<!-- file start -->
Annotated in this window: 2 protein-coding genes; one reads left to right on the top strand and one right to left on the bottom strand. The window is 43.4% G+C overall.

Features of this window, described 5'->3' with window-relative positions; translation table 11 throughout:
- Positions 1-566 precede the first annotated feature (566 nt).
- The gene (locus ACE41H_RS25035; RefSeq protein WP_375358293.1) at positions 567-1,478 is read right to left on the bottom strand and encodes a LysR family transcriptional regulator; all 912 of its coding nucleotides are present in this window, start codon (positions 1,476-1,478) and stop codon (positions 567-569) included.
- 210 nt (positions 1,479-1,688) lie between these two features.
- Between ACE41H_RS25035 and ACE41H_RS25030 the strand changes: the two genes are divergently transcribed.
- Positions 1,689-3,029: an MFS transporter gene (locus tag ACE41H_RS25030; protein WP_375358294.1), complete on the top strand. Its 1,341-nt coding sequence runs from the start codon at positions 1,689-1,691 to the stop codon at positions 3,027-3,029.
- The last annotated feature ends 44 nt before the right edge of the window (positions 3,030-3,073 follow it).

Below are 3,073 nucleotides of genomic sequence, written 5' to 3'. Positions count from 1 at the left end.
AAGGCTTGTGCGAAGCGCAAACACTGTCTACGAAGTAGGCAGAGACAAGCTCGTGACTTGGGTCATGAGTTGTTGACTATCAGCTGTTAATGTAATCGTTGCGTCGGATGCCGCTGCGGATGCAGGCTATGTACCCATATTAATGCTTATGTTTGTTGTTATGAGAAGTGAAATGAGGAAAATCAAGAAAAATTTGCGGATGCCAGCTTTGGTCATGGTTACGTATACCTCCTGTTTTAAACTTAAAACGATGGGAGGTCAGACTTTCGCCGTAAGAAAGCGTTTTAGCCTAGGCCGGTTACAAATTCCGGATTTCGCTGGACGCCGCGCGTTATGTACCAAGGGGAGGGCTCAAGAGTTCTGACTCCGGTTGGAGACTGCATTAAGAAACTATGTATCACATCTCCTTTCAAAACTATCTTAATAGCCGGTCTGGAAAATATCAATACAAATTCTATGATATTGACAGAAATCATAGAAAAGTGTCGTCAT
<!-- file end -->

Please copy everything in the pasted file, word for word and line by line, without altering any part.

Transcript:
Annotated in this window: 2 protein-coding genes; one reads left to right on the top strand and one right to left on the bottom strand. The window is 43.4% G+C overall.

Features of this window, described 5'->3' with window-relative positions; translation table 11 throughout:
- Positions 1-566 precede the first annotated feature (566 nt).
- The gene (locus ACE41H_RS25035; RefSeq protein WP_375358293.1) at positions 567-1,478 is read right to left on the bottom strand and encodes a LysR family transcriptional regulator; all 912 of its coding nucleotides are present in this window, start codon (positions 1,476-1,478) and stop codon (positions 567-569) included.
- 210 nt (positions 1,479-1,688) lie between these two features.
- Between ACE41H_RS25035 and ACE41H_RS25030 the strand changes: the two genes are divergently transcribed.
- Positions 1,689-3,029: an MFS transporter gene (locus tag ACE41H_RS25030; protein WP_375358294.1), complete on the top strand. Its 1,341-nt coding sequence runs from the start codon at positions 1,689-1,691 to the stop codon at positions 3,027-3,029.
- The last annotated feature ends 44 nt before the right edge of the window (positions 3,030-3,073 follow it).

Below are 3,073 nucleotides of genomic sequence, written 5' to 3'. Positions count from 1 at the left end.
AAGGCTTGTGCGAAGCGCAAACACTGTCTACGAAGTAGGCAGAGACAAGCTCGTGACTTGGGTCATGAGTTGTTGACTATCAGCTGTTAATGTAATCGTTGCGTCGGATGCCGCTGCGGATGCAGGCTATGTACCCATATTAATGCTTATGTTTGTTGTTATGAGAAGTGAAATGAGGAAAATCAAGAAAAATTTGCGGATGCCAGCTTTGGTCATGGTTACGTATACCTCCTGTTTTAAACTTAAAACGATGGGAGGTCAGACTTTCGCCGTAAGAAAGCGTTTTAGCCTAGGCCGGTTACAAATTCCGGATTTCGCTGGACGCCGCGCGTTATGTACCAAGGGGAGGGCTCAAGAGTTCTGACTCCGGTTGGAGACTGCATTAAGAAACTATGTATCACATCTCCTTTCAAAACTATCTTAATAGCCGGTCTGGAAAATATCAATACAAATTCTATGATATTGACAGAAATCATAGAAAAGTGTCGTCAT